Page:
The June issue features more online content than ever before. The ABA is still impacted by decreased revenue from ads. If you are in a stable financial position, we would appreciate your support to help us get through this time. You can contribute to the Spring Appeal at aba.org/gift.
“Celebrations” has an extra special online piece about the ABA’s participation in the Yard Squad Challenge, which was created by Matt Smith with Fantasy Birding. Click here to enjoy extra stories and photos of the birds (and bugs!) that the ABA team, the Masked Go-Away-Birds, saw during the contest.
Paul Hess’ Frontiers in Ornithology has an extra digital piece titled “What’s Up With Collared-Doves?” “In light of the species’ staggering population explosion the past quarter-century, you may be surprised to learn that numbers have actually declined recently along the Gulf Coast and in California.” Click here to read this piece.
In Rob Fergus’ online article, he says, “In 2015, while Birding Associate Editor Noah Strycker was pursuing his epic global Big Year, I set out to see how many birds I could see in the wilds of my own back yard. Now, at a time of global travel restrictions and sheltering at home due to the COVID-19 pandemic, the backyard Big Year may be an idea whose time has finally come.” Click here to flip open to this story. And be sure to keep reading! Along with Rob’s story, the online edition of Birding includes Bridget Butler’s tips for doing a backyard Big Year with three young children.
Ken Warren brings us a conservation success story about the endangered Florida Grasshopper Sparrow. The U.S. Fish and Wildlife Service worked together with diverse public and private partners to capture, hand-rear, and release sparrow chicks successfully into the wild. Don’t let me tell you about it though – read the online article yourself by clicking here.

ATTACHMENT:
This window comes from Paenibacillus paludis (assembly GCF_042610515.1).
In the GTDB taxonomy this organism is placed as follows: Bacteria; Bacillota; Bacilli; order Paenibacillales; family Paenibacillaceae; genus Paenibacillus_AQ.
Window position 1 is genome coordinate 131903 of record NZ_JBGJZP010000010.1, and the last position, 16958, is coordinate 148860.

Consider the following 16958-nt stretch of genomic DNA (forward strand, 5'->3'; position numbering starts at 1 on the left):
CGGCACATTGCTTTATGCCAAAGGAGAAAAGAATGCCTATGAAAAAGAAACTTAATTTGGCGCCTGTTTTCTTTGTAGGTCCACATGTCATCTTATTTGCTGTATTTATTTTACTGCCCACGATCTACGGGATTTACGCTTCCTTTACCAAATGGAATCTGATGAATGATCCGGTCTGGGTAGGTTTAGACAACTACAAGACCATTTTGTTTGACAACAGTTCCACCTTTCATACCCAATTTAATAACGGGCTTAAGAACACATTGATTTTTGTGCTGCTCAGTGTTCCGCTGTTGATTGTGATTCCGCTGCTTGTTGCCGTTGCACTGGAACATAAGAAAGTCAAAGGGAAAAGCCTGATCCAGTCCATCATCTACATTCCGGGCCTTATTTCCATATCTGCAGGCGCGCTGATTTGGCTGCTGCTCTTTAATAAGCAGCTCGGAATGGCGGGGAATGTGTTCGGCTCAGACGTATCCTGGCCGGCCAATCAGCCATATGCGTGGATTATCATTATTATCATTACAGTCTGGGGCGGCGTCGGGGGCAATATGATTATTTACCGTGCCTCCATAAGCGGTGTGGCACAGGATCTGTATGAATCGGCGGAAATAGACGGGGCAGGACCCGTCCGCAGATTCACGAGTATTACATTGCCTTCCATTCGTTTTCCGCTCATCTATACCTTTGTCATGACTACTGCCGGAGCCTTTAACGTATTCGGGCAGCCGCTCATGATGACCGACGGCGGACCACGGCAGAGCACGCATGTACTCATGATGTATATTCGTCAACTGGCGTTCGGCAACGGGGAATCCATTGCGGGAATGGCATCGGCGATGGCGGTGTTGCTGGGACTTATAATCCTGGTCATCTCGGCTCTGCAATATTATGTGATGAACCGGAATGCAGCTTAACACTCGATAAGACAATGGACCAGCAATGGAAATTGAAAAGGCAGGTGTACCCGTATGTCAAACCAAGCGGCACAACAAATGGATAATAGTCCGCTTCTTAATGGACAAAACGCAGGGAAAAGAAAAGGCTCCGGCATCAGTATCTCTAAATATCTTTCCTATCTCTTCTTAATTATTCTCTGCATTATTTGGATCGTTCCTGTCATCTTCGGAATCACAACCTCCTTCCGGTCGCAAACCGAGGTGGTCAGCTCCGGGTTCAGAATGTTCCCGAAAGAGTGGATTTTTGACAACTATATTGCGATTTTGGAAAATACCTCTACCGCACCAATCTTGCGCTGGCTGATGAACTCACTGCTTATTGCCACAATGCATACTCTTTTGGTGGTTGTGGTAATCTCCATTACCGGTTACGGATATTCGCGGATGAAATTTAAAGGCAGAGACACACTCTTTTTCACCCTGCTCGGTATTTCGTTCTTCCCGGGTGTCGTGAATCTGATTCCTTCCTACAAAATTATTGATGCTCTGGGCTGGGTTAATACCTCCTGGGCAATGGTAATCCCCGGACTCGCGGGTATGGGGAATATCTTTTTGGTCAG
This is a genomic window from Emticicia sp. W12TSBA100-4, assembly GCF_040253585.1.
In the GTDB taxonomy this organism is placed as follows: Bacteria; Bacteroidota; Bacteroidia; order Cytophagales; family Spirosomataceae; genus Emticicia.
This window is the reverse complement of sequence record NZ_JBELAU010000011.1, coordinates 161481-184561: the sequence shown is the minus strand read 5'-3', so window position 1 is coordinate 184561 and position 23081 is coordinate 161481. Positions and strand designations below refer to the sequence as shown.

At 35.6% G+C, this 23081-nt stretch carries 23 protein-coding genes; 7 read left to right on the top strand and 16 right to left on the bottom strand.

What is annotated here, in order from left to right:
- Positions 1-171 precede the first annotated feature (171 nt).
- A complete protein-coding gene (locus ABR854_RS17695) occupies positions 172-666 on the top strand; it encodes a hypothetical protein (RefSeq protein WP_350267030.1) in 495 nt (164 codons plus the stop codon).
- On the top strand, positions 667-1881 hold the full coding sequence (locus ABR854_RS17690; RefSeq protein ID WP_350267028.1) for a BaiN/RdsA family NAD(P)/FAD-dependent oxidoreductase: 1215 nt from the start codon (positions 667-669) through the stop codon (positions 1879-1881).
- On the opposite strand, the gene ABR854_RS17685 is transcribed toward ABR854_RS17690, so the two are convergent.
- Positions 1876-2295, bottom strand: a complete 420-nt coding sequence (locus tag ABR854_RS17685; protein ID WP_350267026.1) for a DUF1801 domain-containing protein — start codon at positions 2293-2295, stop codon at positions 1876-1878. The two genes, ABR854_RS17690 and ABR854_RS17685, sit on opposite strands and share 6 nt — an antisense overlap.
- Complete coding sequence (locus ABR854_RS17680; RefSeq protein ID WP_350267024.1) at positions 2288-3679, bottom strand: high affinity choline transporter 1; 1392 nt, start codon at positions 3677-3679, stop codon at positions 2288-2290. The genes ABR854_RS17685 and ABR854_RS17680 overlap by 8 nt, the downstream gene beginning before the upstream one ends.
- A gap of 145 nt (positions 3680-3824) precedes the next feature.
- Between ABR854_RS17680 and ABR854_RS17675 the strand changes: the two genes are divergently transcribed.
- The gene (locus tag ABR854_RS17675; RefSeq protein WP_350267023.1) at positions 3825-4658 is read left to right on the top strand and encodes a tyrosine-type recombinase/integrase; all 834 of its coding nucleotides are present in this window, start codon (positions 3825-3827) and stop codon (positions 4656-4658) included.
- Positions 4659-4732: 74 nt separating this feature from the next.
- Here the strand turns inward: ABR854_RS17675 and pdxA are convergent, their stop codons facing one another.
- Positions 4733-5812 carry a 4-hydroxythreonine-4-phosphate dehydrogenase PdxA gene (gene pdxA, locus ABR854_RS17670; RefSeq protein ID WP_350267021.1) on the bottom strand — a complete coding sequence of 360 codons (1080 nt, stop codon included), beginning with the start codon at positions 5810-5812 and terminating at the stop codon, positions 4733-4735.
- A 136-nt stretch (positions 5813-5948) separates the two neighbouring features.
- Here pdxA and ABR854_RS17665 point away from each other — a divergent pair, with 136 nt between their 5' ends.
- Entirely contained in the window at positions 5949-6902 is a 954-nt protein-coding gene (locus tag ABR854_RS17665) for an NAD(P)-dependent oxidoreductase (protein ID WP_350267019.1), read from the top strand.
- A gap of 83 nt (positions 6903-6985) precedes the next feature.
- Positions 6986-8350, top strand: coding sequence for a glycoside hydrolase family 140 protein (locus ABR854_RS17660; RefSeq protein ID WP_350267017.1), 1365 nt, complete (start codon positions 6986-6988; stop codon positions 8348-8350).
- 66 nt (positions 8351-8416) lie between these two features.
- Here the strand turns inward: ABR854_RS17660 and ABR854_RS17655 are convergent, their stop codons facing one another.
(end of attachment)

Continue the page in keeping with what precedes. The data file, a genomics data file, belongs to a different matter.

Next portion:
Townsend’s Solitaire. Lafayette, Boulder County, Colorado; Apr. 2, 2019. Photo by © Ted Floyd.
The amazing saga of a Townsend’s Solitaire in Ted Floyd’s yard continues. The bird first graced the pages of Birding magazine in the April 2019 issue in “Celebrations.” Then, it appeared in a story on the ABA website. Then, molt expert Robert S. Mulvihill noticed that this bird, based on Ted’s (and daughter Hannah’s) photos, was rather unexpected in several respects. And now Peter Pyle chimes in to ask if it was the same bird all along! Robert & Peter encourage all of us to keep our eyes open and our mind curious about any and all birds. You can read Robert’s analysis of the solitaire, and Peter’s additional thoughts, by clicking here.
The Book & Media Reviews, as always, take their full form online. You can click here to flip open to the beginning of the reviews in the online issue, and click here to explore the Book & Media Reviews on the ABA website. Peter G. Kaestner reviews the Lynx and BirdLife International Field Guides for Southeast Asia (Thailand, Vietnam, and Cambodia). Katie Fallon reviews Julie Zickefoose’s “Saving Jemima: Life and Love with a Hard-Luck Jay.” And Robert O. Paxton reviews “The End of the End of the Earth” by Jonathan Franzen.
We hope you enjoy the rest of the June issue. Click here to go straight to the Table of Contents and explore. Until we meet again, wash your hands, wear a mask, and please consider supporting our Spring Appeal at aba.org/gift so we can keep bringing you the resources you love.